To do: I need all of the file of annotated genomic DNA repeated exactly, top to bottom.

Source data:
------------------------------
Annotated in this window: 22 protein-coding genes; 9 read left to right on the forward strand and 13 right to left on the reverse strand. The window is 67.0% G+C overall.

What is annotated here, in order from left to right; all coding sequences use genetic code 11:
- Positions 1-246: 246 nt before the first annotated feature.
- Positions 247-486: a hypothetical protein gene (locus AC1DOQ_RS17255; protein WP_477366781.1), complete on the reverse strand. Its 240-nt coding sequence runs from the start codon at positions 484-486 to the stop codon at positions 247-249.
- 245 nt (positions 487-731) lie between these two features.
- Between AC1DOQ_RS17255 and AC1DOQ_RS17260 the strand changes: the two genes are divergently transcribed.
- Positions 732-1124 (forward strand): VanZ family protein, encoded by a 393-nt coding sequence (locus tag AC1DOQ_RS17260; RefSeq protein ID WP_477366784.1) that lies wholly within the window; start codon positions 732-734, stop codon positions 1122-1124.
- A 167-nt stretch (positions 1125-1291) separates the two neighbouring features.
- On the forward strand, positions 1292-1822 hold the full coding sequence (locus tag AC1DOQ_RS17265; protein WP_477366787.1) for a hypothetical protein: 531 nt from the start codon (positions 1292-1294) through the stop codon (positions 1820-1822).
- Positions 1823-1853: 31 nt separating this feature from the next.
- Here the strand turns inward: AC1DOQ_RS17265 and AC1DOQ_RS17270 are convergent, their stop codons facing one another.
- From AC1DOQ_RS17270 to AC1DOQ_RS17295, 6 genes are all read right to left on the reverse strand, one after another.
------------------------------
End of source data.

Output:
Annotated in this window: 22 protein-coding genes; 9 read left to right on the forward strand and 13 right to left on the reverse strand. The window is 67.0% G+C overall.

What is annotated here, in order from left to right; all coding sequences use genetic code 11:
- Positions 1-246: 246 nt before the first annotated feature.
- Positions 247-486: a hypothetical protein gene (locus AC1DOQ_RS17255; protein WP_477366781.1), complete on the reverse strand. Its 240-nt coding sequence runs from the start codon at positions 484-486 to the stop codon at positions 247-249.
- 245 nt (positions 487-731) lie between these two features.
- Between AC1DOQ_RS17255 and AC1DOQ_RS17260 the strand changes: the two genes are divergently transcribed.
- Positions 732-1124 (forward strand): VanZ family protein, encoded by a 393-nt coding sequence (locus tag AC1DOQ_RS17260; RefSeq protein ID WP_477366784.1) that lies wholly within the window; start codon positions 732-734, stop codon positions 1122-1124.
- A 167-nt stretch (positions 1125-1291) separates the two neighbouring features.
- On the forward strand, positions 1292-1822 hold the full coding sequence (locus tag AC1DOQ_RS17265; protein WP_477366787.1) for a hypothetical protein: 531 nt from the start codon (positions 1292-1294) through the stop codon (positions 1820-1822).
- Positions 1823-1853: 31 nt separating this feature from the next.
- Here the strand turns inward: AC1DOQ_RS17265 and AC1DOQ_RS17270 are convergent, their stop codons facing one another.
- From AC1DOQ_RS17270 to AC1DOQ_RS17295, 6 genes are all read right to left on the reverse strand, one after another.